Tag Faculty awards
Fettiplace, a professor of neuroscience at the UW School of Medicine and Public Health, won the award for showing how cochlear hair cells sense the tiny mechanical vibrations that sound produces in the inner ear.
Both plan to use their fellowships to work on writing books. Nandini Pandey's will be called "Diversity and Difference in Imperial Rome," and Claire Wendland's is "Partial Stories: Maternal Death in a Changing African World."
Thirty-two members of the University of Wisconsin–Madison faculty have been awarded 2019-20 faculty fellowships. The awardees span the four divisions — arts and humanities, physical sciences, social sciences and biological sciences — on campus.
American politics expert Katherine Cramer and director of the Wisconsin Institute for Discovery Jo Handelsman are being recognized by the academy for their contributions to science and public affairs.
Stanimirovic uses both radio and infrared astronomy to address questions about star formation in and around the Milky Way by probing the properties of interstellar gas.
One faculty member each from the arts and humanities, social sciences, physical sciences and biological sciences is selected from nominations by department chairs. The winners this year are Patricia Devine, Jin-Wen Yu, Ellen Zweibel and Linda Schuler.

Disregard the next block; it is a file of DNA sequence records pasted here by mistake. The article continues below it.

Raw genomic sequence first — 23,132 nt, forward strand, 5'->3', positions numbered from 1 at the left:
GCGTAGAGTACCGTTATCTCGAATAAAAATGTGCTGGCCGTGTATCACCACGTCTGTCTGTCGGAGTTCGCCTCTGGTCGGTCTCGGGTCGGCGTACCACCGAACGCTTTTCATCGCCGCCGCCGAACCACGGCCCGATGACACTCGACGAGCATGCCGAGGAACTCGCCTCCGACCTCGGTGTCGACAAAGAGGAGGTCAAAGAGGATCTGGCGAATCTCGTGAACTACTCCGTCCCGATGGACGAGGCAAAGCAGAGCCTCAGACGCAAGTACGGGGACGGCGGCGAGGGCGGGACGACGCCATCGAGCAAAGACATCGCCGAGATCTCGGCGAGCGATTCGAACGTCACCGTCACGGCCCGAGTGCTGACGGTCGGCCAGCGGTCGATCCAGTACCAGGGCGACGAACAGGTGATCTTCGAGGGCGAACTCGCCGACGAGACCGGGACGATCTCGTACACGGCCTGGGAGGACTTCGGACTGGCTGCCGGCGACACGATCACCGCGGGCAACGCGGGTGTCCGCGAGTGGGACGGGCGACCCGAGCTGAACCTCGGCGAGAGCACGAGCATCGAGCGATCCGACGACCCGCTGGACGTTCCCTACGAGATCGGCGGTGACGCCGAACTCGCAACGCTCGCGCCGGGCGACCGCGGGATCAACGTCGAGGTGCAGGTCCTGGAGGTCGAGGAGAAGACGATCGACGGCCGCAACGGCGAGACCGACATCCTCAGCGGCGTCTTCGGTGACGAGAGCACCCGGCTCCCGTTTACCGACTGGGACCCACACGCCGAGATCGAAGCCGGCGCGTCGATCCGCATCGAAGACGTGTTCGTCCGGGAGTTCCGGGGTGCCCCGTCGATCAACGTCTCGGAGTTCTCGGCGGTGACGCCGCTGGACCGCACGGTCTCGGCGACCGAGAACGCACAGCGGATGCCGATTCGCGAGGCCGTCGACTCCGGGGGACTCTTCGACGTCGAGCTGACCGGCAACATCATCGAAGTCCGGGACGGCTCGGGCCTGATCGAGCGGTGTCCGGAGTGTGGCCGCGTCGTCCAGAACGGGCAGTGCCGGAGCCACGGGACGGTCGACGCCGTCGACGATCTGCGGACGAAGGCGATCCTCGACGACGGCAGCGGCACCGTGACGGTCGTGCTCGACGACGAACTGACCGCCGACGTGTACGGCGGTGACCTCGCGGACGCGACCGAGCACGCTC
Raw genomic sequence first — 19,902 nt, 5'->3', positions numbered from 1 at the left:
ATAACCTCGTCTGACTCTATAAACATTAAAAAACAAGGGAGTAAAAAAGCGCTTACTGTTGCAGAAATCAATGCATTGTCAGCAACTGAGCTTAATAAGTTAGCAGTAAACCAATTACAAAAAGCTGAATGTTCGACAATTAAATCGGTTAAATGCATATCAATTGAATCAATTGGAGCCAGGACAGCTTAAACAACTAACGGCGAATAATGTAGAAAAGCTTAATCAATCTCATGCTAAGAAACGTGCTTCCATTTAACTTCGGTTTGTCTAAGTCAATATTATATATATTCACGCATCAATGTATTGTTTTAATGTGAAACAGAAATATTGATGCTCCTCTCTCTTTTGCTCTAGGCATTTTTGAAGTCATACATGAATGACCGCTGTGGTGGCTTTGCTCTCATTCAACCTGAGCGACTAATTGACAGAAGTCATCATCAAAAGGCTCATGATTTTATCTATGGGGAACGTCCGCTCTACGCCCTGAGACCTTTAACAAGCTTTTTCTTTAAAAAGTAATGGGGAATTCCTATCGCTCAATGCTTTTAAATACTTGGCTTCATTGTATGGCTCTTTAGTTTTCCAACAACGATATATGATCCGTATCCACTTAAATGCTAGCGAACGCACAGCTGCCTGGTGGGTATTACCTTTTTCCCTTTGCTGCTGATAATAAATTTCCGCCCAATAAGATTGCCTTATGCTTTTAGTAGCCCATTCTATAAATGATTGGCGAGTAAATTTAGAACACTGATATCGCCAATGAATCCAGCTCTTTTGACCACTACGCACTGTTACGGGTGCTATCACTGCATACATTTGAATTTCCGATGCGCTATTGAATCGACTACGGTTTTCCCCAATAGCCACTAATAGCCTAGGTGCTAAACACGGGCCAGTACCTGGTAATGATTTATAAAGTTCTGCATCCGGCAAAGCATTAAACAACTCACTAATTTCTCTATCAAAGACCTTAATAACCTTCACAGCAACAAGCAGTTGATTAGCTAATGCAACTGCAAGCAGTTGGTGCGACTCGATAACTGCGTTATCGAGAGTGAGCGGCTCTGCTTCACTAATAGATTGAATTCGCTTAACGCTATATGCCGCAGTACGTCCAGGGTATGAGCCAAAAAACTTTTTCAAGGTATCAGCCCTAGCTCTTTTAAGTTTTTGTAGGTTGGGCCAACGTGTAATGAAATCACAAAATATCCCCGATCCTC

Andreas Seeger, Autumn Kent and Gheorghe Craciun are among 48 distinguished scientists named to the fellowships, which will help them “focus solely on research for the long periods often necessary for significant advances.”
Sloan Research Fellowships are given to promising young researchers in the early stages of their careers. UW–Madison’s 2019 Sloan Fellows are mathematics professors Mihaela Ifrim and Botong Wang.
Five UW–Madison professors have earned prestigious awards from the American Chemical Society — the largest scientific society in the world. Three will be honored at the ACS National Meeting, and two will deliver awards addresses at the Arthur C. Cope Symposium.
The nomination is for Leary's album notes for "Alpine Dreaming," whose content comes from a record label, Helvetia, launched in 1920 by Ferdinand Ingold, a Swiss settler in Monroe, Wisconsin. Several UW–Madison departments contributed to the project.
Assistant Professor John-Demian Sauer has been awarded a 2018 Burroughs Wellcome Award that supports biomedical scientists who are early in their careers and advancing fields in the basic biomedical sciences that are undervalued or underfunded. John-Demian Sauer
Biochemistry assistant professor Philip Romero and neuroscience assistant professor Ari Rosenberg will receive seed funding and support for the career development of young investigators.